You may have noticed that I’ve been pretty quiet on my blog and social media over the last month. In mid-August, I was lucky enough to have the opportunity to visit with friends and soak up some sunshine. After an idyllic day of sitting around the pool, we decided to finish up with a bike ride. I don’t know about you, but the freedom I feel when bike-riding always brings me back to my childhood. In fact, at 52, I still seem to ride my bike the same way I did when I was a teenager.
So, while out on our ride, I made a rather reckless decision to take my hands off the bars and take some pictures of the scenery (see above). In an instant, the rest of my summer changed. My front wheel caught a rut in the road and I careened over the handlebars. I didn’t have time to stabilize my bike before my front wheel jackknifed and, in a further unfortunate turn of events, my helmet shifted and...
During this time in quarantine, I have been missing my physiotherapist. As an aging long-distance runner, let’s just say that in some weeks I see my physio more than my friends. I had come to the point that I looked forward to IMS treatments (a super painful acupuncture needling technique that releases tight muscles) as much as I looked forward to a good latte. But I had to suddenly give up my love affair with physio when, like other elective health services, my access to treatment vanished overnight.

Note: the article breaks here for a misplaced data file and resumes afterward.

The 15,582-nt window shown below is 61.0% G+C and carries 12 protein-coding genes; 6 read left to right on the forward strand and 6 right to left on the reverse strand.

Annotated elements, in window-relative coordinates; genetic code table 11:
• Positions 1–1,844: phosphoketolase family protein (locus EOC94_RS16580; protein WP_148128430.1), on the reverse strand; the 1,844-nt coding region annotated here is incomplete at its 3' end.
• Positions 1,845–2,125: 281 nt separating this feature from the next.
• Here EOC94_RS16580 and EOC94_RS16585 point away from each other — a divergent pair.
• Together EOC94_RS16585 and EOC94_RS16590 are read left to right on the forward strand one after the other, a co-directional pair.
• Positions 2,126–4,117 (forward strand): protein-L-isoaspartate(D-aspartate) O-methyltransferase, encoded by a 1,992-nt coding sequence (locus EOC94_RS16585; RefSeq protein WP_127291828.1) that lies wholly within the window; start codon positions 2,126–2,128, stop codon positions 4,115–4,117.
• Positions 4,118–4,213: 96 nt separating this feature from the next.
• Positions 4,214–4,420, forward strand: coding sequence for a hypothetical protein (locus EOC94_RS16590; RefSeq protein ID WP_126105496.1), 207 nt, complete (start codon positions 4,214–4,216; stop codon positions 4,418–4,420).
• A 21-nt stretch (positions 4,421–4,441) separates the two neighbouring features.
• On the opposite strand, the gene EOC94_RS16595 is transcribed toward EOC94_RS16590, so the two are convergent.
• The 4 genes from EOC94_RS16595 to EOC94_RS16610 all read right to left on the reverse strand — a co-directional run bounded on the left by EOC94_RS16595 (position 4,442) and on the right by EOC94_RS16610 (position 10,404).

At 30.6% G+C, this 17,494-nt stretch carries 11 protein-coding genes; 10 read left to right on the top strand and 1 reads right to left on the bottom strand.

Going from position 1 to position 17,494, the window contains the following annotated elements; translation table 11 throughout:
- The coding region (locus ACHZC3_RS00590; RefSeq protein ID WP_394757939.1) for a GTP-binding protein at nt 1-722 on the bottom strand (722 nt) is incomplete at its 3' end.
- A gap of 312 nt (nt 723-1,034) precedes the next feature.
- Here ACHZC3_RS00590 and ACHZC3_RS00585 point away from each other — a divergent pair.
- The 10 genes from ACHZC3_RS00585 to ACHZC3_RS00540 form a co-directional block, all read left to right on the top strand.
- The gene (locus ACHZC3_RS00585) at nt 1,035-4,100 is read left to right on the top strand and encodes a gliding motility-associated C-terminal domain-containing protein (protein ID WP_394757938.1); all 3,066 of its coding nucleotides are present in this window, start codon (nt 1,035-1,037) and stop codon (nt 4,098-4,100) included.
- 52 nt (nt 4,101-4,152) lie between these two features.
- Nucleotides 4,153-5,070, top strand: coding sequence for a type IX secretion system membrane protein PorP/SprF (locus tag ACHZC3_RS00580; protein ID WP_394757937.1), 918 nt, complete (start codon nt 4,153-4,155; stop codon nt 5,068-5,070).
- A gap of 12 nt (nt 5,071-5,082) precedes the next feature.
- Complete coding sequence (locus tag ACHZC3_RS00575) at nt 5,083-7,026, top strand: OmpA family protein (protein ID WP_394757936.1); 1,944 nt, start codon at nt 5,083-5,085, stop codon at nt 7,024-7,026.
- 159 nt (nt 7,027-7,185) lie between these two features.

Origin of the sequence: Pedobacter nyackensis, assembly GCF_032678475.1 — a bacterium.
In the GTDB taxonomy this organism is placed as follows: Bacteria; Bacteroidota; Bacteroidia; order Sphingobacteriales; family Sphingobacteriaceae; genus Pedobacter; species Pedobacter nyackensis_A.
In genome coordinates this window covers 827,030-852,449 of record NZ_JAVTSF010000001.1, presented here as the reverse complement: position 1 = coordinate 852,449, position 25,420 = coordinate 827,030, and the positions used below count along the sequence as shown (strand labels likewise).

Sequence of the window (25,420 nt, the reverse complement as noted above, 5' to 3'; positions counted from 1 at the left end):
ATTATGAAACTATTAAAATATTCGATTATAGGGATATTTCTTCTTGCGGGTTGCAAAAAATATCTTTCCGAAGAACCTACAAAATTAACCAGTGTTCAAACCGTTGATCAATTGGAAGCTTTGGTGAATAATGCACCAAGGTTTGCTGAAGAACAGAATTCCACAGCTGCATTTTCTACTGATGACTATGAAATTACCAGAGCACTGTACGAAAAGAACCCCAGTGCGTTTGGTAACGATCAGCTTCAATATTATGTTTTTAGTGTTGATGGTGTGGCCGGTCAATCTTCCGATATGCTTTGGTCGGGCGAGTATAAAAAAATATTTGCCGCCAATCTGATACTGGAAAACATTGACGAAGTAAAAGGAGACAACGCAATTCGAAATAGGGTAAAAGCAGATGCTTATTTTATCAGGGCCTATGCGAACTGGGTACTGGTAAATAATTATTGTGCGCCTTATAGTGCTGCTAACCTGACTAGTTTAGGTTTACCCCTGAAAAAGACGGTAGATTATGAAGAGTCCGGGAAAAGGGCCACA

Being a pragmatic sort, I decided to take on a yoga program in an effort to replace the treatments that had previously been keeping me moving. Although I have done a lot of yoga over the past 20 years, I had virtually given it up after developing a chronic hip injury almost two years ago.
When you’re an endurance athlete, you tend to approach any form of exercise as a long-term commitment. So, of course, I took on the 30-day yoga challenge. A month of yoga has always felt...
Have you found yourself more “snacky” in quarantine? Are you reaching for all sorts of foods that you usually wouldn’t eat? If so, take heart in the fact that you’re not alone - it seems that most people I’ve talked to have had a significant change in their eating and drinking habits while in lockdown.
Before I go on, I need to point out that I am not a trained mental health professional or dietician and that those with problematic or disordered eating should seek out professional help. I also need to recognize and acknowledge the sometimes negative impact that my industry has had on the eating habits and body image of women. What I can offer is observations from a lengthy career in healthy living, which has included examining many food and diet fads.
I would have to write for days to outline all of the dieting trends that I have seen come and go, but here’s the hard truth – none of them tend to work long-term for most of the population.
My parents were children when the Second World War broke out. They were both separated from their parents, lived through rationing, and regularly woke up to bombed-out streets. Although they didn't talk much about the hardships until we were much older, their early lives would have been considered in many ways, horrific by modern standards.